Issue 5 of Poetry Ireland's literary pamphlet Trumpet (Spring 2016) carries Michael S. Begnal's review of The Architecture of Chance - in a piece also discussing Trevor Joyce's Rome's Wreck and Peter O'Neill's The Dark Pool.
Begnal describes the book's devices as "similar perhaps to Dada, Oulipo or the more recent Flarf poets" and remarks that despite such practices often being looked upon as "rarefied or merely academic exercises" the work is in fact "deeply engaged with the world, at times outright political". He uses examples as varied in approach as 'XXXXX', 'From Something to Nothing', 'Prime Time' and 'Two Nudes' to discuss the book's concerns (its "wry socioeconomic critique" among others) and concludes with the view that The Architecture of Chance "manages to be continually engaging, often surprising, and frequently funny".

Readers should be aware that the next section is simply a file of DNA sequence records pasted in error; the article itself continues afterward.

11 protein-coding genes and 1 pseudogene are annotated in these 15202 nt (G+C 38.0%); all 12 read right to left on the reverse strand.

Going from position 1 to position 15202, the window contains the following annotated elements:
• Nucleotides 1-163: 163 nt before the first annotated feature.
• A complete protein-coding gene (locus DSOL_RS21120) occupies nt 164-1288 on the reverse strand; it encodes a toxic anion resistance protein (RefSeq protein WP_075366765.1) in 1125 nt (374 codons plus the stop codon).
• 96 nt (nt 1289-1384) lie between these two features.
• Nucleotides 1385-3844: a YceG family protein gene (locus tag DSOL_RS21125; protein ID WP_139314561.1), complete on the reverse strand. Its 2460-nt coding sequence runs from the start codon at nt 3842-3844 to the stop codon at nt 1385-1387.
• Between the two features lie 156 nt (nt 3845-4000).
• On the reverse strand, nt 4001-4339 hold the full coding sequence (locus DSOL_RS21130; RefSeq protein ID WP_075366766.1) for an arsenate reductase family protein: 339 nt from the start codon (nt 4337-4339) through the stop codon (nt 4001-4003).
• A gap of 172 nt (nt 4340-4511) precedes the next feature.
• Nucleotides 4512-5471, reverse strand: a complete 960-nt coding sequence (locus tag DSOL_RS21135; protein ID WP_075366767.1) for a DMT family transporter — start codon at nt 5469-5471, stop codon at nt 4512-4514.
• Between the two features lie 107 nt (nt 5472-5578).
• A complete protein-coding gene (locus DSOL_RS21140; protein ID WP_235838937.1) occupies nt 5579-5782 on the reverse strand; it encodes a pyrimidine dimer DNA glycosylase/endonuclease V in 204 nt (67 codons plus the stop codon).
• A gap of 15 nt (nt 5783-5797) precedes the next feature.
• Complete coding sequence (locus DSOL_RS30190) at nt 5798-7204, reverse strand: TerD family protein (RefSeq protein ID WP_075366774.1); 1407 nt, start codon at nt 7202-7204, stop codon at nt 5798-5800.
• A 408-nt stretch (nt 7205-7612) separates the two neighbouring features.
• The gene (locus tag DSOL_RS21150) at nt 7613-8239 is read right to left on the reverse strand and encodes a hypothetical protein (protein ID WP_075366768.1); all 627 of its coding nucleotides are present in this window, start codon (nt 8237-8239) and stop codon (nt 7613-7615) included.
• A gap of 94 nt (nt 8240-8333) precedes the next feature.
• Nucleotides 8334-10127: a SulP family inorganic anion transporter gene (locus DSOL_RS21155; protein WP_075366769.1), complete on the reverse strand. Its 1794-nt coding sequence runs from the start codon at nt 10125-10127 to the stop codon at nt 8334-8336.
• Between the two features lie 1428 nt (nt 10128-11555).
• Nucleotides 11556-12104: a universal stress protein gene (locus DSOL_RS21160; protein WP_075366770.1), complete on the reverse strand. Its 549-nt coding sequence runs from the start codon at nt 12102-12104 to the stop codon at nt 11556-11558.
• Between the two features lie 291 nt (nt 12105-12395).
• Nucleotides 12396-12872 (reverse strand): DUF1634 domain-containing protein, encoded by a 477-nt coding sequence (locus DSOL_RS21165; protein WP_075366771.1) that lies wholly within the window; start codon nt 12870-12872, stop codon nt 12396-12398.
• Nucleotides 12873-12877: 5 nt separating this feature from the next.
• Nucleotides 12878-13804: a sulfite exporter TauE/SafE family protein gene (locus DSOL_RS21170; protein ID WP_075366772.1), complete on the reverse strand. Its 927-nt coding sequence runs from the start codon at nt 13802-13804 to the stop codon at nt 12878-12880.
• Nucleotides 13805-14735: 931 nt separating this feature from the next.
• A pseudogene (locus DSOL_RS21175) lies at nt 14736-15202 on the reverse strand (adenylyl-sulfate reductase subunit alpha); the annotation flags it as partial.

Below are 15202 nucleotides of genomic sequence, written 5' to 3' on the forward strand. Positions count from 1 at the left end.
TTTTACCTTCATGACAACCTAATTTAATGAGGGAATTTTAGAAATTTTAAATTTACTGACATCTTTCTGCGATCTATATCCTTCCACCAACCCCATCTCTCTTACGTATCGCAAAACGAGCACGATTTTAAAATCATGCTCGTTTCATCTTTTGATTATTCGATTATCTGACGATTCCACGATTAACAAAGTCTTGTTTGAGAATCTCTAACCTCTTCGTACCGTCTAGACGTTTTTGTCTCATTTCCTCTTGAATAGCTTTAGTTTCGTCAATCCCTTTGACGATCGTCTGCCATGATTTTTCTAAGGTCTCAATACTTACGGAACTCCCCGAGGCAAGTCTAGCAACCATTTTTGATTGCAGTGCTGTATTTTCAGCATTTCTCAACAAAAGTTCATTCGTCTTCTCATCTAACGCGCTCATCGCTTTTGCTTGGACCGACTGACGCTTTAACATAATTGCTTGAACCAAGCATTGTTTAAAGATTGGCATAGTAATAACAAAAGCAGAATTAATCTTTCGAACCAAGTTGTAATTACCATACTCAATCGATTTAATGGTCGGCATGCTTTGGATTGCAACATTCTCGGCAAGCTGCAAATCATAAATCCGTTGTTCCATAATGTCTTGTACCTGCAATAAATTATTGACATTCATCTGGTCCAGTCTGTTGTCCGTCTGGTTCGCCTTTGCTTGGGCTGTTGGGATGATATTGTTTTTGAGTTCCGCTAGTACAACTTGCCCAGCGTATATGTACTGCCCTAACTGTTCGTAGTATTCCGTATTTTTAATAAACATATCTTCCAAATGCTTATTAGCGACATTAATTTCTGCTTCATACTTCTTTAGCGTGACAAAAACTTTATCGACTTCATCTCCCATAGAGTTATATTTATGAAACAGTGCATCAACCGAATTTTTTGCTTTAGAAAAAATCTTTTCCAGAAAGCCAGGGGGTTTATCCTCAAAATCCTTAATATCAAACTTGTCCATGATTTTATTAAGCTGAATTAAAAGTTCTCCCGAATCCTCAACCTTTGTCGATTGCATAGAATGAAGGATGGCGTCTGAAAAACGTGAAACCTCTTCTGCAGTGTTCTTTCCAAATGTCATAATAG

My thanks to Michael Begnal for his perceptive and generous reading of the book, and to Poetry Ireland's Paul Lenehan for commissioning it for Trumpet.
The issue also features an essay by Enda Coyle-Greene - arising out of last year's cross-stream: ways of writing project - in which she writes about the composition of her poem 'Metathesis'.
Other articles in Trumpet 5 include reviews of books by Breda Wall Ryan and Connie Roberts, an appreciation of C. K. Williams by Michael O'Loughlin, a piece on poetry in Belfast by Stephen Connolly, and poems by Blake Morrison, Doireann Ní Ghríofa and Gabriel Rosenstock.